Bike Intelligencer » seattle city council budget http://bikeintelligencer.com All bike, all the time Wed, 13 May 2015 21:53:56 +0000 en-US hourly 1 Seattle 2010 Budget Hearing: Should cyclists be celebrating? http://bikeintelligencer.com/2010/09/seattle-2010-budget-hearing-should-cyclists-be-celebrating/ http://bikeintelligencer.com/2010/09/seattle-2010-budget-hearing-should-cyclists-be-celebrating/#comments Thu, 30 Sep 2010 07:49:57 +0000 http://bikeintelligencer.com/?p=4536 As cyclists we should be pretty happy with Seattle Mayor “Bikin’ Mike” McGinn’s proposed city budget for 2011-12. At a time of severe belt-tightening at all administrative levels of government, alternative transportation fares well — a bump up of $13 million for the coming year.

So sure, the cyclist in us celebrates our good fortune. There’s just one problem.

With everyone else hurting, we cannot feel too good about getting ours.

If there’s one thing we missed at last night’s inaugural public hearing on the budget, it was a shared sense of burden. Group after deserving group, cause after worthy cause, decried the slashes in funding — their own funding. The Non-Profit Assistance CenterSCAN public TVFriends of the Library … library hour cutbacks, homeless funding, refugee assistance, neighborhood support, low-income housing. All earnestly pleaded for more dollars.

Nobody denies their legitimate claim to more funding. Nobody believes their constituencies deserve less. But the brutal truth is that the city has fewer dollars this year than last, and will probably fall short of projected revenue as well. The downward cycle is in full swing — increased unemployment means less spending, less spending means less revenue, less revenue means increased unemployment. To quote Leonard Cohen, everybody knows the good guys lost.

The fact is, cyclists as a niche group understand, sympathize with, and directly support things like libraries, neighborhood centers, minority needs, homeless efforts and other causes. And it’s just as true that each of these constituencies supports the work of their fellow underprivileged or disenfranchised.

When everyone is hurting, it helps no one to hold out an I-me-mine hand. We should all be in this together. Sending the message that our bottom line should be funded without expressing solidarity with other deserving efforts plays into the hands of corporate kingpins who justify their own greed and selfishness on the grounds that even Tibetan refugees are only out for their own self-interest. It’s divide and conquer at its most cynical.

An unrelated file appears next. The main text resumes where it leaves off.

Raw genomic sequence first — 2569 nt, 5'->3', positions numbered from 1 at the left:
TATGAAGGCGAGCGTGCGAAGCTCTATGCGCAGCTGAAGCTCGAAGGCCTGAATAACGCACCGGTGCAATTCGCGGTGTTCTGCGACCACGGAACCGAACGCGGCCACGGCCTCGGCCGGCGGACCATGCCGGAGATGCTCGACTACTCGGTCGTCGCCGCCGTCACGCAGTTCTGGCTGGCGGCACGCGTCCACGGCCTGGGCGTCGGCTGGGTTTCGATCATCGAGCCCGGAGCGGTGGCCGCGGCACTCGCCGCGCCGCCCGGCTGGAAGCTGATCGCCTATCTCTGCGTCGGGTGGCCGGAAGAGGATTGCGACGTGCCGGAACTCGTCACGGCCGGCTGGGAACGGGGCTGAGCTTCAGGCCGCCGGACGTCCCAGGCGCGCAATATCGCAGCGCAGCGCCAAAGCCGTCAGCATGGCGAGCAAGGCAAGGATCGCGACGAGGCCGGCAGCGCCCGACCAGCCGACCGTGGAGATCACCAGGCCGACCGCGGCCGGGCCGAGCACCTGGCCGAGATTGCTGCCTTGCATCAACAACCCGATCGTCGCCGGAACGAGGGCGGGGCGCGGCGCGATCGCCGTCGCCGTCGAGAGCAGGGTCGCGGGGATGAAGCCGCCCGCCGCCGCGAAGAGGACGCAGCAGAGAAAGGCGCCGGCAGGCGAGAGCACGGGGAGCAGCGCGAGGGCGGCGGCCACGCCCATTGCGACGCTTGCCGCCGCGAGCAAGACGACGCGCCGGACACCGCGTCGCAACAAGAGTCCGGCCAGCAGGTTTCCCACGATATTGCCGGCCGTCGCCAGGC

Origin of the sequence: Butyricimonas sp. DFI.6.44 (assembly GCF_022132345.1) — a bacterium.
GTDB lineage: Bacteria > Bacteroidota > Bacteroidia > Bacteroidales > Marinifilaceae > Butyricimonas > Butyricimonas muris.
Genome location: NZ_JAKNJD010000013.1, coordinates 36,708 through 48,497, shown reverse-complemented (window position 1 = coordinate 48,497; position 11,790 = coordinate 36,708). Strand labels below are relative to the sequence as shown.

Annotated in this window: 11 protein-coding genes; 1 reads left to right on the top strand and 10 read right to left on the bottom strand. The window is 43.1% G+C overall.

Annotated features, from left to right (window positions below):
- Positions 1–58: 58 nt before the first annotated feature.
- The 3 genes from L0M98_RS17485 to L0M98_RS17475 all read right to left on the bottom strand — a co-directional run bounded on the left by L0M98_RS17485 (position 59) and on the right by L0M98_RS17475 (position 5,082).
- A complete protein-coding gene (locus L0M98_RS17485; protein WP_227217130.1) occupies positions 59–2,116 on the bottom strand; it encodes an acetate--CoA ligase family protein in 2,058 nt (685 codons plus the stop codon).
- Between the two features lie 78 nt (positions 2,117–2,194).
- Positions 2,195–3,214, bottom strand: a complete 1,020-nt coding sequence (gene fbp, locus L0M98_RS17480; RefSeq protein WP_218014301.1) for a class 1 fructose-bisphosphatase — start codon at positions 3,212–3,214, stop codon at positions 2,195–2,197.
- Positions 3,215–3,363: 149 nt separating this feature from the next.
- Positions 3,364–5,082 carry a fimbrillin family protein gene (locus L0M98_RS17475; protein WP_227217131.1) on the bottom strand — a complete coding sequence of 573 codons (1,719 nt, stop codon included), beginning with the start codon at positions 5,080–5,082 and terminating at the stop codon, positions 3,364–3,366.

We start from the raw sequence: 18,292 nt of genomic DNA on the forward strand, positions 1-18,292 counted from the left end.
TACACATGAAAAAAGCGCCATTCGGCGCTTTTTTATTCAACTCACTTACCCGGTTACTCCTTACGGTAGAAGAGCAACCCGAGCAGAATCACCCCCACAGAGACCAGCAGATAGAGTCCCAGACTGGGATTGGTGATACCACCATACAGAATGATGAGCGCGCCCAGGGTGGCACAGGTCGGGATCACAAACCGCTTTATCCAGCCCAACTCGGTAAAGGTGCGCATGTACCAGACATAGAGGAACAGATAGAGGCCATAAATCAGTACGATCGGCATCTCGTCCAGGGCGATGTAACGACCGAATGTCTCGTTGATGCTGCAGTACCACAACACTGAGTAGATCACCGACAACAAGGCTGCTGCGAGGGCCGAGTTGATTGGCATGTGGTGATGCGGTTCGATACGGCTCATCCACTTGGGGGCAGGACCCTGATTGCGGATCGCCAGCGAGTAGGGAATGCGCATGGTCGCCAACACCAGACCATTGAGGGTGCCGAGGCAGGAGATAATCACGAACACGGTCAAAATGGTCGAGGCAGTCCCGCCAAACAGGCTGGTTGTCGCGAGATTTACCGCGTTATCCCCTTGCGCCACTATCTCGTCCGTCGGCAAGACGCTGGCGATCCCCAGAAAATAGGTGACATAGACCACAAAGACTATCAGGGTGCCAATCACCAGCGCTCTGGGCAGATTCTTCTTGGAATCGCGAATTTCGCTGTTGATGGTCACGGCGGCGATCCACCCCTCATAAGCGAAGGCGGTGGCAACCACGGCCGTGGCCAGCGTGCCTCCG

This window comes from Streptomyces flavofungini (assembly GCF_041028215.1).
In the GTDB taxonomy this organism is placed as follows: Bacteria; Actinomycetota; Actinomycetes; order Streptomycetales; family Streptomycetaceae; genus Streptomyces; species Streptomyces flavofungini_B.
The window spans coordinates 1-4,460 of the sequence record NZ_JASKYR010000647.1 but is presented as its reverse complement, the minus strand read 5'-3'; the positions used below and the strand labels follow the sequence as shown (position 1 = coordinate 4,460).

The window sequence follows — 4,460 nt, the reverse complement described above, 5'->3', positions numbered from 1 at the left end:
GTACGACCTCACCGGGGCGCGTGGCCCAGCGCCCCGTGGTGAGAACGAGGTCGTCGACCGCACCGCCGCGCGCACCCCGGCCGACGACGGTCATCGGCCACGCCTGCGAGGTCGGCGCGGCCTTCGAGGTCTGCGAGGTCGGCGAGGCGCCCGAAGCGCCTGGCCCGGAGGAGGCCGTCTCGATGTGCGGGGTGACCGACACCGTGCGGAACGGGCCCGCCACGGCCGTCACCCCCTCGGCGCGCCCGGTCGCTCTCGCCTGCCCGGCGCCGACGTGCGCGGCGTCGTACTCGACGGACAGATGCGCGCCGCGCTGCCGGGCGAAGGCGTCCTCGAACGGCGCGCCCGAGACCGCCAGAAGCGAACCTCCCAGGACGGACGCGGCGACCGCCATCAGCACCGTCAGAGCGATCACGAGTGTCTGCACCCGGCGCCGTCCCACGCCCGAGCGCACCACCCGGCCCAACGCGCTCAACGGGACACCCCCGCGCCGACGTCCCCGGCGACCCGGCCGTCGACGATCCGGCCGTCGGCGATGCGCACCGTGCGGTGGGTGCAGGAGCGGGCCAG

As Michael Moore put it in “Sicko,” we have to decide whether we’re a me society or a we society.

Eventually most Council members showed.

What if this happened. What if everyone got together at the start of the hearing and gathered at the microphone and, in unison, said, We all support one another’s efforts to make Seattle a better place. We all support one another’s need for restored funding. We all want to work with the City Council and Mayor McGinn to figure out how to distribute the budget burden fairly and equitably among all constituencies. And we’ll all look out for all our own best interests.

As a cyclist, our message to the Council is:

We’re exceedingly grateful for Mayor Mike McGinn’s funding of cycling, pedestrian and transportation alternatives. But any satisfaction we derive must be tempered by the plight of Seattle’s many deserving but underfunded other efforts, from libraries to the homeless, the hungry and minority communities. We urge the City Council to find a way to reduce the deep budget slashes imposed on all Seattle’s social-support efforts. If we have to sacrifice our own gains, so be it. The goal is fair fiscal distribution. Perhaps we could start by reassessing the wisdom of a $4 billion tunnel — an unimaginable amount of money that would fund any number of city causes in perpetuity.

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